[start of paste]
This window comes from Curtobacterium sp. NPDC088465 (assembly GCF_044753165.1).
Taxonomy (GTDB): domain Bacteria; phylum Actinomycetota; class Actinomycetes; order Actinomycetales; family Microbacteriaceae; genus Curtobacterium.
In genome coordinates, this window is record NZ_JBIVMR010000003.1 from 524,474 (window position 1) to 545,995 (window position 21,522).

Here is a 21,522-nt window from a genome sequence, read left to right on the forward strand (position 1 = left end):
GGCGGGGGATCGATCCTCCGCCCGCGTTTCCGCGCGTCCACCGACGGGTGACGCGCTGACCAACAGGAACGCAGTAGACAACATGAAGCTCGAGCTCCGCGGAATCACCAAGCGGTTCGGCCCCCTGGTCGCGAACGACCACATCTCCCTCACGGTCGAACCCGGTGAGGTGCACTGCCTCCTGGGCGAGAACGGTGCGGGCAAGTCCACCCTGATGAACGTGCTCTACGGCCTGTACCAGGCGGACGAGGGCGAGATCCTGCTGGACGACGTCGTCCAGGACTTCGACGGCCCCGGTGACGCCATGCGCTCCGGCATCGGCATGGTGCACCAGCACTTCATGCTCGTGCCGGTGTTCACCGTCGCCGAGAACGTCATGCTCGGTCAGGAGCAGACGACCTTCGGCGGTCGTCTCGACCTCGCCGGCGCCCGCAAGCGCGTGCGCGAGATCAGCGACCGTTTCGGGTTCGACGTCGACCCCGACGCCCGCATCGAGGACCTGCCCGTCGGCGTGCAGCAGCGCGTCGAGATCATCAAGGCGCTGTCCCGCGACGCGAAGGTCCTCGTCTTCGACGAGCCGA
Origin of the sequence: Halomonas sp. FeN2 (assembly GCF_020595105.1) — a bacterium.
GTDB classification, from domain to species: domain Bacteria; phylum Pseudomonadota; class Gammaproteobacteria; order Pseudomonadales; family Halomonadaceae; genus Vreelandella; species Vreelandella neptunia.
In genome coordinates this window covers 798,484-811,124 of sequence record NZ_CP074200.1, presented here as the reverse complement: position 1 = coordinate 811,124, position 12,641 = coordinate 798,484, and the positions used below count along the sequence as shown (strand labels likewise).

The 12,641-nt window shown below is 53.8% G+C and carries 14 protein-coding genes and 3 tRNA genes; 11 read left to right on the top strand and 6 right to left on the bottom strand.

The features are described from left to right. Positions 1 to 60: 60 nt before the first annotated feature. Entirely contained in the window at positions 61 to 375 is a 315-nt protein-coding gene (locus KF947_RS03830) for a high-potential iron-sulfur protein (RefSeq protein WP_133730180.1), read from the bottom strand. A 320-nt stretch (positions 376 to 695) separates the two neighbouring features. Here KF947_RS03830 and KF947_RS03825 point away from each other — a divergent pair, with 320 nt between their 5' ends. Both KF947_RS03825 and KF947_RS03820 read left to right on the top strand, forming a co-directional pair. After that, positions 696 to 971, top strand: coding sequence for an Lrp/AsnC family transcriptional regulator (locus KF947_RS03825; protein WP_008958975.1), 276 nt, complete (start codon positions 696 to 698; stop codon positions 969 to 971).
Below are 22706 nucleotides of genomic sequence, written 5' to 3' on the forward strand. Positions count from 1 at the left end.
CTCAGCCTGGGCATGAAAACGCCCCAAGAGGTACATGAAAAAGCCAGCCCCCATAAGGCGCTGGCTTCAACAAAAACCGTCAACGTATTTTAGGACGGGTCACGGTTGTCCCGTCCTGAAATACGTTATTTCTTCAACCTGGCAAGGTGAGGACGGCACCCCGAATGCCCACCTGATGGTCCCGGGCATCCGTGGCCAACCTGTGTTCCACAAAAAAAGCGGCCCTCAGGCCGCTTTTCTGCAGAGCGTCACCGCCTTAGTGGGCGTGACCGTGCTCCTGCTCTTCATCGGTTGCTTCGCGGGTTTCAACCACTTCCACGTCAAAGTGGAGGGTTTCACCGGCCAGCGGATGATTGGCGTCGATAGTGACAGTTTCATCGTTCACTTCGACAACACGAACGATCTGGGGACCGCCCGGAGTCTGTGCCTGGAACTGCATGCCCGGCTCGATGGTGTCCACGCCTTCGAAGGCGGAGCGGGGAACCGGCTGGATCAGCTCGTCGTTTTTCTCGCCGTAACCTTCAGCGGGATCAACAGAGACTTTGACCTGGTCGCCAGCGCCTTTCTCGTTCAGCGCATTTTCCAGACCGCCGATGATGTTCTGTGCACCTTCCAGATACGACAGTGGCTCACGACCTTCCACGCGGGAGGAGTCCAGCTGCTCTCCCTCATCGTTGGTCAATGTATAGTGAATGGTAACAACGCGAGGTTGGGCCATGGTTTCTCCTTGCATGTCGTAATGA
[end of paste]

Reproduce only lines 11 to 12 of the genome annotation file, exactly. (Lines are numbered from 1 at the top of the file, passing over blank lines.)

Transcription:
Below are 22706 nucleotides of genomic sequence, written 5' to 3' on the forward strand. Positions count from 1 at the left end.
CTCAGCCTGGGCATGAAAACGCCCCAAGAGGTACATGAAAAAGCCAGCCCCCATAAGGCGCTGGCTTCAACAAAAACCGTCAACGTATTTTAGGACGGGTCACGGTTGTCCCGTCCTGAAATACGTTATTTCTTCAACCTGGCAAGGTGAGGACGGCACCCCGAATGCCCACCTGATGGTCCCGGGCATCCGTGGCCAACCTGTGTTCCACAAAAAAAGCGGCCCTCAGGCCGCTTTTCTGCAGAGCGTCACCGCCTTAGTGGGCGTGACCGTGCTCCTGCTCTTCATCGGTTGCTTCGCGGGTTTCAACCACTTCCACGTCAAAGTGGAGGGTTTCACCGGCCAGCGGATGATTGGCGTCGATAGTGACAGTTTCATCGTTCACTTCGACAACACGAACGATCTGGGGACCGCCCGGAGTCTGTGCCTGGAACTGCATGCCCGGCTCGATGGTGTCCACGCCTTCGAAGGCGGAGCGGGGAACCGGCTGGATCAGCTCGTCGTTTTTCTCGCCGTAACCTTCAGCGGGATCAACAGAGACTTTGACCTGGTCGCCAGCGCCTTTCTCGTTCAGCGCATTTTCCAGACCGCCGATGATGTTCTGTGCACCTTCCAGATACGACAGTGGCTCACGACCTTCCACGCGGGAGGAGTCCAGCTGCTCTCCCTCATCGTTGGTCAATGTATAGTGAATGGTAACAACGCGAGGTTGGGCCATGGTTTCTCCTTGCATGTCGTAATGA